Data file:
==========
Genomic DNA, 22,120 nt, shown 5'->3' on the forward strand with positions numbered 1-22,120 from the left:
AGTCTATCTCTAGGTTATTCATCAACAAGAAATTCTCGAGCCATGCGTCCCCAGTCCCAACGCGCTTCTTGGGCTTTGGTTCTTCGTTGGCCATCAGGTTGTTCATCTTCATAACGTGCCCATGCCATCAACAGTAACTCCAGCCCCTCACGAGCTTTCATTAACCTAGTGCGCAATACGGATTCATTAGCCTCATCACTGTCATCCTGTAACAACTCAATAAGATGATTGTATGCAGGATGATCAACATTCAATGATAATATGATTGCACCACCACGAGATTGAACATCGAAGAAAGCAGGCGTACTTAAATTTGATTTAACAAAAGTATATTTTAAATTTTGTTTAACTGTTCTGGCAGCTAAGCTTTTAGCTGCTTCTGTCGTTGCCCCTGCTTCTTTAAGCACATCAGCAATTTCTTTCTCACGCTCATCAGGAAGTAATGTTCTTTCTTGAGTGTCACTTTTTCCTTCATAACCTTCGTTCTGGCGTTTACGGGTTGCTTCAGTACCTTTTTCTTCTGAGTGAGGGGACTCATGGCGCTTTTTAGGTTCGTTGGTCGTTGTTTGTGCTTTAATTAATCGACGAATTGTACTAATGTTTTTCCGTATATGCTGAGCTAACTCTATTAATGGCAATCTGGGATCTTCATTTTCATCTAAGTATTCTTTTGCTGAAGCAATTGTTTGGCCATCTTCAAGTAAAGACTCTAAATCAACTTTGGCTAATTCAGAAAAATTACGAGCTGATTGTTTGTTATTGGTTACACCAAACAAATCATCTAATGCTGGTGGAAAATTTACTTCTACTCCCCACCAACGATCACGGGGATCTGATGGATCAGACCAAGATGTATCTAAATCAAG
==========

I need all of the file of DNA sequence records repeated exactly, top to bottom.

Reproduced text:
Genomic DNA, 22,120 nt, shown 5'->3' on the forward strand with positions numbered 1-22,120 from the left:
AGTCTATCTCTAGGTTATTCATCAACAAGAAATTCTCGAGCCATGCGTCCCCAGTCCCAACGCGCTTCTTGGGCTTTGGTTCTTCGTTGGCCATCAGGTTGTTCATCTTCATAACGTGCCCATGCCATCAACAGTAACTCCAGCCCCTCACGAGCTTTCATTAACCTAGTGCGCAATACGGATTCATTAGCCTCATCACTGTCATCCTGTAACAACTCAATAAGATGATTGTATGCAGGATGATCAACATTCAATGATAATATGATTGCACCACCACGAGATTGAACATCGAAGAAAGCAGGCGTACTTAAATTTGATTTAACAAAAGTATATTTTAAATTTTGTTTAACTGTTCTGGCAGCTAAGCTTTTAGCTGCTTCTGTCGTTGCCCCTGCTTCTTTAAGCACATCAGCAATTTCTTTCTCACGCTCATCAGGAAGTAATGTTCTTTCTTGAGTGTCACTTTTTCCTTCATAACCTTCGTTCTGGCGTTTACGGGTTGCTTCAGTACCTTTTTCTTCTGAGTGAGGGGACTCATGGCGCTTTTTAGGTTCGTTGGTCGTTGTTTGTGCTTTAATTAATCGACGAATTGTACTAATGTTTTTCCGTATATGCTGAGCTAACTCTATTAATGGCAATCTGGGATCTTCATTTTCATCTAAGTATTCTTTTGCTGAAGCAATTGTTTGGCCATCTTCAAGTAAAGACTCTAAATCAACTTTGGCTAATTCAGAAAAATTACGAGCTGATTGTTTGTTATTGGTTACACCAAACAAATCATCTAATGCTGGTGGAAAATTTACTTCTACTCCCCACCAACGATCACGGGGATCTGATGGATCAGACCAAGATGTATCTAAATCAAG